Description: An open-air restaurant, Lahore
signed and dated 'E.L. Weeks' (lower right)
oil on canvas
62 x 96 3/4 in. (157.5 x 245.7 cm.)
Painted circa 1889.
Artist or Maker: Edwin Lord Weeks (American, 1849-1903)
Exhibited: Paris, Salon, 1889, no. 2714.
Berlin, International Exhibition, 1891.
Philadelphia, Pennsylvania Academy of Fine Art, 62nd Annual Exhibition, 1892, no. 268.
London, Earl's Court, Empire of Philadelphiaion, 1895, no. 34.
Literature: E.L. Weeks, From the Black Sea Through Persia and India, New York, 1895, pp. 178-189, (illustrated pp. 151 & 364).
R. Johnson, The Biographical Dictionary of America, Boston, 1906,
vol. X, p. 23.
Provenance: The Artist's studio sale; American Art Galleries, New York, Important Finished Paintings, Sketches, Studies and Drawings by the Late Edwin
Lord Weeks, 15-17 March 1905, lot 187.
Acquired from the above sale by George A. Hearn.
Buell & Company Architects and Engineers, Denver.
Temple Hoyne Buell Foundation.
Notes: This painting will be included in the forthcoming Catalogue raisonné currently in preparation by Dr. Ellen K. Morris. We are grateful to Dr. Morris for her assistance in preparing this catalogue entry.
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An open-air restaurant, Lahore is one of Edwin Lord Weeks' most notable, widely-exhibited canvases. It is one of perhaps half a dozen monumentally-sized canvases, and was executed in the artist's Paris studio circa 1889, about two years after his second expedition to India. The end of the 1880s was a fertile period for the artist, executing a number of his most important Indian paintings during that time. The present painting was exhibited along with The hour of prayer at the Pearl Mosque, Agra at the Paris Salon of 1889, where he was awarded a Gold Medal.
This painting depicts a restaurant stall in the marketplace situated in the open plaza in front of the Mosque of Vazir Khan in Lahore. Weeks relates his impression of the scene in his expedition narrative: '...There is, in truth, a good deal of life and movement to be seen from the crumbling steps of Vazir Kahn; there are two domed edifices...which now shelter various trades beneath the rude thatched awnings projecting from their eaves...and in the middle of the square there are open-air restaurants, where great kettles of tinned copper stand upon platforms elevated above the ground and surrounded by rough benches; sooty frying-pans sizzle on little clay furnaces, and the keepers of these restaurants sit enthroned among their cooking utensils...In the middle of the day, the benches are crowded with customers, who have the appearance of being peasants from the outlying country...A great deal of horse-shoeing and veterinary practice is carried on in one corner, under a great tree...' (Edwin Lord Weeks, From the Black Sea Through Persia and India, New York, 1895, pp.187-180).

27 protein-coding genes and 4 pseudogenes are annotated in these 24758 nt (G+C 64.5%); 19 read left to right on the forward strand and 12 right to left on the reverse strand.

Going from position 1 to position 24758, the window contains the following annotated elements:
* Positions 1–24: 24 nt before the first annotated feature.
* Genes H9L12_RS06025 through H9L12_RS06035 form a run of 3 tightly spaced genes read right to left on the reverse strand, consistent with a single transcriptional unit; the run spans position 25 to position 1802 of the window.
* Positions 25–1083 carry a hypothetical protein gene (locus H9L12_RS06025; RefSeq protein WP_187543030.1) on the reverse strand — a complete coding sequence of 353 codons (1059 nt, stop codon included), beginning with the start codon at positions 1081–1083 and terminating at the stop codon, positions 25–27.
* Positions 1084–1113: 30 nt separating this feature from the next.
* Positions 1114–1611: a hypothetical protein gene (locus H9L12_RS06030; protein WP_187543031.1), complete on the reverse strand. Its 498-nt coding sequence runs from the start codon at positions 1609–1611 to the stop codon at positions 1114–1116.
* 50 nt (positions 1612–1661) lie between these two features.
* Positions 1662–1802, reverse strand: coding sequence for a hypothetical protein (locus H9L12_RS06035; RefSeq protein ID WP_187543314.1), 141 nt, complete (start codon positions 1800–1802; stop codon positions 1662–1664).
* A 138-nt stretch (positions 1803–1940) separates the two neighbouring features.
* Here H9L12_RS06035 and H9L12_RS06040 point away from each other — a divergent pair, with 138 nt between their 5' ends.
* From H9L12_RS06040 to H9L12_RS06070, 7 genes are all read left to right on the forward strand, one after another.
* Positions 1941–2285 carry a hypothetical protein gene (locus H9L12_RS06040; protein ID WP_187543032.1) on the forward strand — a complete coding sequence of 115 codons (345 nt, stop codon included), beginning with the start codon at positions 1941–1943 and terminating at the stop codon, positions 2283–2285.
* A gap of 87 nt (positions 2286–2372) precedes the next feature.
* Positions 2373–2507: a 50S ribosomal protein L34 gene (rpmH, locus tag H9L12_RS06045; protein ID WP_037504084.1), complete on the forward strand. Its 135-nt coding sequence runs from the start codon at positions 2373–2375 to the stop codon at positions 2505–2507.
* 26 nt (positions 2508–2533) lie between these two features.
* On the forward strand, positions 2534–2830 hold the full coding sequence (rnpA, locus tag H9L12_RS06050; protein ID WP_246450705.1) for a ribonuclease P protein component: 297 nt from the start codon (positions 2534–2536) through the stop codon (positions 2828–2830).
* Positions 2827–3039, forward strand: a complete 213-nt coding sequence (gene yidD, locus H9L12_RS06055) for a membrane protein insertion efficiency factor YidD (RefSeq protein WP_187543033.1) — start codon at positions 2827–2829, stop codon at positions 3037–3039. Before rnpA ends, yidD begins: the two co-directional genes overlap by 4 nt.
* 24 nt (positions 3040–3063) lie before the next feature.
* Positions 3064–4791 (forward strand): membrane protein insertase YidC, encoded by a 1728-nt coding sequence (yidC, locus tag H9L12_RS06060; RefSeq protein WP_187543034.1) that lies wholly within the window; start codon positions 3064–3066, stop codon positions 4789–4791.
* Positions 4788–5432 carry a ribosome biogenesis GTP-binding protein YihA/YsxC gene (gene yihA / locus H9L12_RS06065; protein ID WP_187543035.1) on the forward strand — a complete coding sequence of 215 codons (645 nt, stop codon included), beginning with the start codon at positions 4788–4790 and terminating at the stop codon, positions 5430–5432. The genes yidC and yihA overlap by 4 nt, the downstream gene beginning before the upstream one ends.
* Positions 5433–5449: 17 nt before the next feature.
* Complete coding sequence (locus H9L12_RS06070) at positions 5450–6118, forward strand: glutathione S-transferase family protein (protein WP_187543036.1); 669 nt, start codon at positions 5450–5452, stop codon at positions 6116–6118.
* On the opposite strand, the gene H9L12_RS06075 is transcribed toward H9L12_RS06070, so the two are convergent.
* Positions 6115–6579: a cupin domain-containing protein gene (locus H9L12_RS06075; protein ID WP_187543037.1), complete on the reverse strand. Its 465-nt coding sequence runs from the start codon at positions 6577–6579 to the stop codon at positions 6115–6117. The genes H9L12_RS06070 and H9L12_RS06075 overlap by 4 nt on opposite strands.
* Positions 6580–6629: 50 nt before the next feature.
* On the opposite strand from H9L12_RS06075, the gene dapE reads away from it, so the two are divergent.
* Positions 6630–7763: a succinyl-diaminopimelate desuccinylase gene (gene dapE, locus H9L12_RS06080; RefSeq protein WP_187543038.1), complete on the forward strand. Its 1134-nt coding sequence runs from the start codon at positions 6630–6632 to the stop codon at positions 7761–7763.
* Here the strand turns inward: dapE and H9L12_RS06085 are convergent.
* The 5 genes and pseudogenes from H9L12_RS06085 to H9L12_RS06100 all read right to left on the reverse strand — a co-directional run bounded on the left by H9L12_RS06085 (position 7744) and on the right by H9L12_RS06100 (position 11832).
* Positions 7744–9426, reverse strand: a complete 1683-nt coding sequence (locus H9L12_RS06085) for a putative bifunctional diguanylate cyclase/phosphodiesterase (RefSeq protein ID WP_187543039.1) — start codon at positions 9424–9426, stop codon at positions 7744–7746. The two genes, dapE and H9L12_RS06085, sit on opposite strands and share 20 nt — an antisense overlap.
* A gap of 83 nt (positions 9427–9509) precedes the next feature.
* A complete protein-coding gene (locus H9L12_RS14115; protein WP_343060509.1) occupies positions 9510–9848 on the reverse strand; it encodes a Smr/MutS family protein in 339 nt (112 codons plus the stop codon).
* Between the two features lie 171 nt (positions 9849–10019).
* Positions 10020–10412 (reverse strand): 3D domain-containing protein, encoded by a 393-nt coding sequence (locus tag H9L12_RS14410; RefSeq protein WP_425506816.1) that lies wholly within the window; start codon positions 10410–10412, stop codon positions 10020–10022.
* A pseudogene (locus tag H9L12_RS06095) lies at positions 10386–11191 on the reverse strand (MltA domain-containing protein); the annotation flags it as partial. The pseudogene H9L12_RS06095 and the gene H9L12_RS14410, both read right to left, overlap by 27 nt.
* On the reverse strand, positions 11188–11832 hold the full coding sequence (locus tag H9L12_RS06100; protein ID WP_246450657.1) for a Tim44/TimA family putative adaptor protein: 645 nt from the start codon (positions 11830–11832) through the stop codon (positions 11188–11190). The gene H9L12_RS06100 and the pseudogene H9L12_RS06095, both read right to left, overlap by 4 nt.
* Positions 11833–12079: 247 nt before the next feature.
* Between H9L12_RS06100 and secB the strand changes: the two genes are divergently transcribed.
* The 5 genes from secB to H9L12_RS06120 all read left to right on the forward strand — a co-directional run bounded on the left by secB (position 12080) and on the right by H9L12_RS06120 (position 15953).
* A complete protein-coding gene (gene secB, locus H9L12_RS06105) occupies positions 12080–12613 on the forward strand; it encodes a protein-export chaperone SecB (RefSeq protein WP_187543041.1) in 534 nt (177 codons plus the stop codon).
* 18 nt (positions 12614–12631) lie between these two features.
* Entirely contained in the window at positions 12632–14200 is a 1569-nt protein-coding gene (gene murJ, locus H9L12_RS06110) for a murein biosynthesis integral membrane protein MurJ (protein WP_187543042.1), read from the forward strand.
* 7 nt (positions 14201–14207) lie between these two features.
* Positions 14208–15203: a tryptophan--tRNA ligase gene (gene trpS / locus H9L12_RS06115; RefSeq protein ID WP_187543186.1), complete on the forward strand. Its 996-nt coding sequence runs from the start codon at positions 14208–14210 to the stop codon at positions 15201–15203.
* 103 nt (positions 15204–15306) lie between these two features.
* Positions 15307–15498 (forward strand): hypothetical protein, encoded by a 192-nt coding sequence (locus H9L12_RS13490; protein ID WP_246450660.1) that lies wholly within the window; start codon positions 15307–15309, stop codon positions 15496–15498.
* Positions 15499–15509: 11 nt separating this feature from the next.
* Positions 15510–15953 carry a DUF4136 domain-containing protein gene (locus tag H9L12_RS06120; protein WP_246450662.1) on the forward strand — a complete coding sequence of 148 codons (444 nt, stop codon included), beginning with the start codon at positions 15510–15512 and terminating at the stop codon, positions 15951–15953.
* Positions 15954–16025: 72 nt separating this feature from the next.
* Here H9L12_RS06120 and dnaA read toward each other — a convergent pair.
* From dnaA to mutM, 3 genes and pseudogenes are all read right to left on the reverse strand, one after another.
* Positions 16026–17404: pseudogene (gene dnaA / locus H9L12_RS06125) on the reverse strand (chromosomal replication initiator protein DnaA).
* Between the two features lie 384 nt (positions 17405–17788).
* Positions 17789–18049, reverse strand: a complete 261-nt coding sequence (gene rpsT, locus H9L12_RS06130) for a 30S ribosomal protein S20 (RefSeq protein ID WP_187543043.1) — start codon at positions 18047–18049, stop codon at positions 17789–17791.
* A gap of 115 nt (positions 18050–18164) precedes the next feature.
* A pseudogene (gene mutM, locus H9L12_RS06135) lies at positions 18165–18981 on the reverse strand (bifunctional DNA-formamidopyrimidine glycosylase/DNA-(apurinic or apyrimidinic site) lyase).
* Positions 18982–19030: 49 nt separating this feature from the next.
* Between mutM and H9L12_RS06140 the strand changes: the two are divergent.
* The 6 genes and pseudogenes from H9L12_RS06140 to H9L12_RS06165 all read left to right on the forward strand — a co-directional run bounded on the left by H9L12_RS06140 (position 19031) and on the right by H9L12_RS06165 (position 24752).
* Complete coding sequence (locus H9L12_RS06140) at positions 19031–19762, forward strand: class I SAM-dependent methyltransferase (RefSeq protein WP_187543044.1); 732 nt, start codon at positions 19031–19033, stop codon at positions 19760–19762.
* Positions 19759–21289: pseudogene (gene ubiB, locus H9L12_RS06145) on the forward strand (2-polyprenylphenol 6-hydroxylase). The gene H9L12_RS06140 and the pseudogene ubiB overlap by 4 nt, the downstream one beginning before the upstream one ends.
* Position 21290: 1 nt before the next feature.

Weeks executed a number of paintings and studies of the front, as seen here, and courtyard of the mosque of Vazir Khan. In the present work, the beautifully painted façade occupies a prominent part in the composition. It is a testament to the artist's great talent that the accomplished handling of figures and architecture under the blazing Indian sunlight lends the composition a palpable presence, whose unaffected capture of an observed moment belies its measured execution as a studio work.
The particular lack of contrivance of An open-air restaurant, Lahore is the result of its direct connection to an in situ sketch. Unlike many of his other major paintings, which are built up from a series of architectural sketches combined with figure studies, the present painting was developed from an 11 1/2 x 19 1/2 inch in situ sketch featuring all of the elements contained in the final, monuemental composition. Thus, the final painting takes us directly back to Weeks' observation of an expedition scene in a complete and truthful sense; a tribute to his remarkable skill as a draftsman in the academic tradition.
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